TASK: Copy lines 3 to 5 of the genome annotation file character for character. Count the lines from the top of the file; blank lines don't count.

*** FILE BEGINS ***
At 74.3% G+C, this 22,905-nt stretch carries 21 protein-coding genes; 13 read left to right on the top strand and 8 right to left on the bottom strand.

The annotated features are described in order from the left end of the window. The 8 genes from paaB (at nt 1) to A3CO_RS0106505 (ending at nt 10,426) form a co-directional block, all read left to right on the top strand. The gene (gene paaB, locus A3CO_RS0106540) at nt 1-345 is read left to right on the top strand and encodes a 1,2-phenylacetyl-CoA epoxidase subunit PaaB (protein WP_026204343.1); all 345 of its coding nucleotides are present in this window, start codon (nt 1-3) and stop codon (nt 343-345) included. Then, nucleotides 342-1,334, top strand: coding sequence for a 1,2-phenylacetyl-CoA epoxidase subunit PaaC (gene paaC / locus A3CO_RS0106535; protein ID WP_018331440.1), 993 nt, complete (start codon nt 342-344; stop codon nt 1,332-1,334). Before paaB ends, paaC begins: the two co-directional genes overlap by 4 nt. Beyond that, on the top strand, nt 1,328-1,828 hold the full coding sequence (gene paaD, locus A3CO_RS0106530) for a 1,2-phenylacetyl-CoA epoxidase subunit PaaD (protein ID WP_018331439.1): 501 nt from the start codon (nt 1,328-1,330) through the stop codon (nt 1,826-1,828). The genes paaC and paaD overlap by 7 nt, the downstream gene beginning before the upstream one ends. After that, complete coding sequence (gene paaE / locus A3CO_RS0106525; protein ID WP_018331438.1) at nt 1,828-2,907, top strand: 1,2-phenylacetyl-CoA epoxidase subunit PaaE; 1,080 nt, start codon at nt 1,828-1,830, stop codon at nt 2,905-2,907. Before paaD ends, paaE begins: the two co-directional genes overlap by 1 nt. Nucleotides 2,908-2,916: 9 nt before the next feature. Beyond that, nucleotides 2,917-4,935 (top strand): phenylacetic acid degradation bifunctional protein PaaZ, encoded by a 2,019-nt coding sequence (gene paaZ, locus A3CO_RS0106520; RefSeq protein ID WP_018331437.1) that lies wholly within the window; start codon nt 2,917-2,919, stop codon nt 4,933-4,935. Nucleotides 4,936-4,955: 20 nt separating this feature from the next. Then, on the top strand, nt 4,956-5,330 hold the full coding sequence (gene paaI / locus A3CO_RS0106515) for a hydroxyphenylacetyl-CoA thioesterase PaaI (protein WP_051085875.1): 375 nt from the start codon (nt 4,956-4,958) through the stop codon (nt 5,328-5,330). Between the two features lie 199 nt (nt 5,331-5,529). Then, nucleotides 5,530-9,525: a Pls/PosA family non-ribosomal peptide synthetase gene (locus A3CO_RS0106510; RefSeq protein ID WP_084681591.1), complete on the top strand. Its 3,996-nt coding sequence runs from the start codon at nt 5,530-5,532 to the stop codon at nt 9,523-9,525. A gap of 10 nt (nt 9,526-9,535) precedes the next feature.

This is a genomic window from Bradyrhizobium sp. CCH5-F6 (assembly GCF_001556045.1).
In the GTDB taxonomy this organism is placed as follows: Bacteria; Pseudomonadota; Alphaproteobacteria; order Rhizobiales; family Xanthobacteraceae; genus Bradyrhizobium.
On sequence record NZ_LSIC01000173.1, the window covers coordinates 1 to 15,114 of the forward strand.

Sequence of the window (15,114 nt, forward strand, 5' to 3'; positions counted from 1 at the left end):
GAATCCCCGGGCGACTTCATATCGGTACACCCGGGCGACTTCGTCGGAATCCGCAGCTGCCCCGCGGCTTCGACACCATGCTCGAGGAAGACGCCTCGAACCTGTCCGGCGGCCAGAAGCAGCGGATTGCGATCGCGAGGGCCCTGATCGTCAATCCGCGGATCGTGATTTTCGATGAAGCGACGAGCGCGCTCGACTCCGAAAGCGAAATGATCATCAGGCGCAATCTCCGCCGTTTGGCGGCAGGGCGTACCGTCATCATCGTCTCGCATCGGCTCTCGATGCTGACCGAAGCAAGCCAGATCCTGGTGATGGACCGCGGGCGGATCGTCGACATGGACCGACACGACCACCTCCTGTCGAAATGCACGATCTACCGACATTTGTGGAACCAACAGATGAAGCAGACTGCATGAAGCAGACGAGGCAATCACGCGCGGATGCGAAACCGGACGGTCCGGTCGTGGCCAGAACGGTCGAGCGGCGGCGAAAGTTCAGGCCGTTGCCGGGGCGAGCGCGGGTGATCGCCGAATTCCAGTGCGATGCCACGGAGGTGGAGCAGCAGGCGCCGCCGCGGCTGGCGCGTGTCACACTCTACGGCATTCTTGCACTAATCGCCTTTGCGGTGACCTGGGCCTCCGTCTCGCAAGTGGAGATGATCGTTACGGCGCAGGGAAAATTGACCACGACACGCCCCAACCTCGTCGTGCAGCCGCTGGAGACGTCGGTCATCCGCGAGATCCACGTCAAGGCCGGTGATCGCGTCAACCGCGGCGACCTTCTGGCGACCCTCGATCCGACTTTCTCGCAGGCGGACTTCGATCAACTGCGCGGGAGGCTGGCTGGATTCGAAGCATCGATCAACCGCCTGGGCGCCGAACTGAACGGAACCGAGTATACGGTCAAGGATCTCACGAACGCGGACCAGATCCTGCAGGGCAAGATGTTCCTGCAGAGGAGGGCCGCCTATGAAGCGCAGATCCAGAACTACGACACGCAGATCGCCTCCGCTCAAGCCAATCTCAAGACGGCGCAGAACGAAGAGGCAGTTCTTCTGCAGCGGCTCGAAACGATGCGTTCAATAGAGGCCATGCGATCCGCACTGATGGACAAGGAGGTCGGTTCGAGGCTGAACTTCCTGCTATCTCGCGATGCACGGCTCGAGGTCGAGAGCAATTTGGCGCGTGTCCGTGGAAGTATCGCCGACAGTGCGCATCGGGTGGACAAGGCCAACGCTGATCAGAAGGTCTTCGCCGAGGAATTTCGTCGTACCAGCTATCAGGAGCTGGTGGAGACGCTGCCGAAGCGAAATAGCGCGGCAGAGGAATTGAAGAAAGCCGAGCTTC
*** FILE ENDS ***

This is a genomic window from Bradyrhizobium sp. CCH5-F6 (assembly GCF_001556045.1).
In the GTDB taxonomy this organism is placed as follows: Bacteria; Pseudomonadota; Alphaproteobacteria; order Rhizobiales; family Xanthobacteraceae; genus Bradyrhizobium.
On sequence record NZ_LSIC01000173.1, the window covers coordinates 1 to 15,114 of the forward strand.